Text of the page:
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saying where are we supposed to go. they organized forward kenosha, and they have shall 1,400 members and running for office. i really think that is the thing. you really have to just do what you can do. i mean i think your point is right. who knows? what is the final thing that is going to tip the balance on any one of these issues. but we can't wait until we figure that out. who knows what it was that took john mccain over the line to vote against this health care pill? those are the things we can know. we have to keep moving. >> pick your passion because it is so easy to fight for so many different issues. picking your passion can be very, very helpful to focusing in on what you want to accomplish. i have to give a plug for some of the state legislators and
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local leaders. get involved in a campaign with somebody who you believe is going to fight for the right values. a lot of the races that we work on not only in colorado but across the country, it is a couple of hunt votes, 50 votes, sometimes can make a big difference in terms of who has power and who does not. getting involved, making calls, knocking on doors, you can actually make a really big difference. >> when you think about the black lives matters movement over past years, people forget we were in the streets for 400 days at the beginning. if we sit still for more than five seconds, we were immediately arrested. we were able to sustain being in the street for so long without there being an original organization that made all the decisions. there was a i will bail fund, and we figured out how to co-exist because we had a common goal. but it didn't require a traditional organization. i think we are in a space in the organizing work where the internet might be my chapter. the specialty becomes a way to build power and connection that
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doesn't require in person as much as it used to. i think that we have seen so many people actually like find a home on the internet to organize in a way that just didn't exist before. i don't think that will replace the impersonal organizing. it took on bodies being in the middle of the stream. it wasn't just talking about how crazy the police were. we had to show up. but there was so much work thaw never saw, and i think this is a moment where we can actually build power difficult. power is the ability to influence the decision-making process, and politics is a politician making process. people can interact in both, and we can actually change the way that people do it. it was said earlier. the movement so far has been made up of folks who stood up and did it. that is what has been driving this. if you are waiting for somebody to come over to you and say this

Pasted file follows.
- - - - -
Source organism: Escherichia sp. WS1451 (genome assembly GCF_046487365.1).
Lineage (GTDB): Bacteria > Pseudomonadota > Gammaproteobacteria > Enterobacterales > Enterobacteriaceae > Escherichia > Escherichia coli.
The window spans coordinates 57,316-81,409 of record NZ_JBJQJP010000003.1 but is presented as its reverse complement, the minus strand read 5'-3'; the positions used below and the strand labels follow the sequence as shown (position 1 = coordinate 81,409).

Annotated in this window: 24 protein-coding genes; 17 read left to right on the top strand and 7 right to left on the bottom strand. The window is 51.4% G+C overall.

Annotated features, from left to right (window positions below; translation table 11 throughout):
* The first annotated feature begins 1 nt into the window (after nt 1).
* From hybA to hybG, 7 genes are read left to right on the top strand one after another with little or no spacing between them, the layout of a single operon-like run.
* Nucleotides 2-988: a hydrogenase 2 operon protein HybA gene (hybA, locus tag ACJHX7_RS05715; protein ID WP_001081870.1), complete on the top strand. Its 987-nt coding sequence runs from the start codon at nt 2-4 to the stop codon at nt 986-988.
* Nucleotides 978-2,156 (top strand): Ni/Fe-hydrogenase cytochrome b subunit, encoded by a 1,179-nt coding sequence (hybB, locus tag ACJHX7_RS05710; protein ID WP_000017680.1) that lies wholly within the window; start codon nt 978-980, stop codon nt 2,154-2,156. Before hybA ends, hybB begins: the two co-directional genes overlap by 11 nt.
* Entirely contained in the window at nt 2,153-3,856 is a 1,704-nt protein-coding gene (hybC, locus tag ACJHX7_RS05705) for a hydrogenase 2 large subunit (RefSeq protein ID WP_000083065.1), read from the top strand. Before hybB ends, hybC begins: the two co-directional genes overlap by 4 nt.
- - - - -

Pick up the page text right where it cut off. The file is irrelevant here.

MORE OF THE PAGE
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a crisis, stand up, it is not going to happen probably. it has been made by people who volunteered themselves. there are an average of 13 grooms in every district in your country. if you type in your zip code, you will find one in your area. you can plug into this. if you ask yourself what you would have done in historical fights in justice, civil rights, or rights for voting or anything else, the answer is what you are doing right now. if the question is how do i get involved? the answer is you just get involved. that is what is making this work right now. >> we have time for one last question. i am going to pull together a bunch of different questions a around the same topic. >> we are going to leave the
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last minute of thiswe going to t minute or so of this discussion. >> the house will be in order. the clerk: the speaker's rooms, washington, d.c. november 21, 2017. i hereby appoint the honorable andy harris to act as speaker pro tempore on this day. signed, paul d. ryan, speaker of the house of representatives. the speaker pro tempore: the prayer will be offered by the guest chaplain, reverend dr. scott wilson, capitol hill presbyterian church in washington.